Before Täby Gallop closed, four jogging profiles were filmed for a week. The result was the documentary “Jockey”, which was broadcast on the SVT channel. 20-year-old Fanny Olson was among those who fought to one day become a professional jockey. A lot has happened since then, among other things, she chose to move to the United States in 2018.
The goal was to take the next step in a country where her chosen sport is much bigger, in another documentary you can follow her struggle to establish herself on American soil. At the same time, she also lived as a “thief” with her best friend.
Now, however, life looks different.
– I got engaged, we’ll get married soon is the plan and after that I had children. I haven’t ridden a lot of races in a long time. I only found out I was pregnant after six weeks, before I didn’t know it. I even won races when I was pregnant. I ate a pill, I wouldn’t really get pregnant, says the star jockey and continues:
– At first I thought “what would this be like”, then I got used to the idea and thought it would be interesting. It’s a time in life for everything and it felt like it was a good time for me, I have the best friend in the world, soon man, I’m so happy with everything.
“totally shit in it”
Her boyfriend is also canter and owns several horses. They work together in the morning while looking after their son Noah.
– People ask if we go on “dating nights” and then I say we have “dating mornings,” Fanny Olson laughs.
It’s still too early for her to start horse racing.
– I had a C-section, so it took a while before I started riding again. Six weeks later I’ve started to ride slowly but I’m still breastfeeding so it will probably take a while before I start racing again, maybe a couple of months.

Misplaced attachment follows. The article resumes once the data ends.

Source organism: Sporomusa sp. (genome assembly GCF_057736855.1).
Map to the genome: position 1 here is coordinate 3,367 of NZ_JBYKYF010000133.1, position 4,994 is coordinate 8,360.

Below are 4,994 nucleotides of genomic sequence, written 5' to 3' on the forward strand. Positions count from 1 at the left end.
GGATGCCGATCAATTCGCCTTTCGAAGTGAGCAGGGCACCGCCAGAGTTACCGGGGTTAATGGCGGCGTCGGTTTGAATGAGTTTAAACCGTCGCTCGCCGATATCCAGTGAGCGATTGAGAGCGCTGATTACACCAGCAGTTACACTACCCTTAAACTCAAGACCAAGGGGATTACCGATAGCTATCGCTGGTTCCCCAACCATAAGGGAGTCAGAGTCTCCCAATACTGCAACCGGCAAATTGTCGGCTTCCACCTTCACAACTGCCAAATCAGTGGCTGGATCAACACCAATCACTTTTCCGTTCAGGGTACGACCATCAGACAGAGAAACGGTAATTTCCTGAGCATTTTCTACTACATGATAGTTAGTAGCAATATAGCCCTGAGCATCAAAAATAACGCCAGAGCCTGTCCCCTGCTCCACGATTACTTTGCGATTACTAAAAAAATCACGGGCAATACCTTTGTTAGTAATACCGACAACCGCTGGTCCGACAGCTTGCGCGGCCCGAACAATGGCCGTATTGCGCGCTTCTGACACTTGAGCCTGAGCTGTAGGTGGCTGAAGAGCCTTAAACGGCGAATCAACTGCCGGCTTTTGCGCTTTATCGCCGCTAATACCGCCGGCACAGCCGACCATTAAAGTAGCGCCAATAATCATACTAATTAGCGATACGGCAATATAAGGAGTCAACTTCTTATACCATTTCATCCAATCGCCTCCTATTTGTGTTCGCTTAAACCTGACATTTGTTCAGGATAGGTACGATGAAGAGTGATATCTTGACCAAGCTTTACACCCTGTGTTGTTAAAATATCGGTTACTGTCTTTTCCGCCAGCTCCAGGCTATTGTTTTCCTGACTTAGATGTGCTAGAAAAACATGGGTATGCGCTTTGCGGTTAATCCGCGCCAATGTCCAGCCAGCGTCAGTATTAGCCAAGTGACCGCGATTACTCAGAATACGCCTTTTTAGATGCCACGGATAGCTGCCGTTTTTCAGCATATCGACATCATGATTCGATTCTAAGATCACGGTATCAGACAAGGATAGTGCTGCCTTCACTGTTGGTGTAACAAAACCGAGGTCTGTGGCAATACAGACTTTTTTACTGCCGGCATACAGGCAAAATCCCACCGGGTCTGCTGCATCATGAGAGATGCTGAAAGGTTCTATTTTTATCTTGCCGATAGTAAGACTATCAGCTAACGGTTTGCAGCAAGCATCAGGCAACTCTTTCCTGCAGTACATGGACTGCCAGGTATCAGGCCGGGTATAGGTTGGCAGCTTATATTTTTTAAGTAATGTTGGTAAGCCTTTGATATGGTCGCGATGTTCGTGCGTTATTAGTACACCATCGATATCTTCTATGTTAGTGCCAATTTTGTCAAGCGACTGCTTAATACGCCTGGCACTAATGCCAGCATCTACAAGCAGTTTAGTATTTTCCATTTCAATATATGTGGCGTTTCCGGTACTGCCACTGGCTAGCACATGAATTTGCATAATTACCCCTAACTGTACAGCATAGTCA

However, there are those with opinions who continue to ride as a rider.
Most people don’t think I should ride because I have kids now and can think of someone other than myself, all those things, but if I feel like I want to ride, I’ll do it. I totally disdain what other people think is good or bad.
– They say it’s dangerous and you can get hurt but you can get hurt when you cross the street or drive too. I think that’s a bad excuse.
Thrive: “Stay here”
She and her family live near a running track in Fort Lauderdale, a safe area where she enjoys her new life and often receives visits from family members in Sweden. She has no idea of returning to Swedish territory, at least not permanently.
I think I’ll stay in the United States, at least as it looks now. Maybe we should try to get a house in Sweden where you can go for a couple of months in the summer and maybe during Christmas. So you have your own place there.
It’s been just over seven years since the SVT documentary aired. She hopes her openness to life as a jockey has helped young people who want to invest.
I’ve always thought it fun to inspire young people and say what you think and think without being wrong, you can think what you want, I feel, you can say it well without being mean.
– It’s the same here (in the US) too. Everyone respects me well because they know I say what I think and I think even if it’s not always good. You are respected in a good way. You have to be a little tough when you work with horses and especially when there are a lot of guys, athletes in general know your best so you have to stand on your feet.
She is also clear on the question of whether she could consider riding racing in Sweden again.
– They changed many things. It looks like jogging is about to turn into chaos in Sweden. When I get home, I actually don’t think I was interested in riding the races at home, I think everyone is just complaining. Boring. Maybe I could run in trot races instead, it sure would have been more fun.
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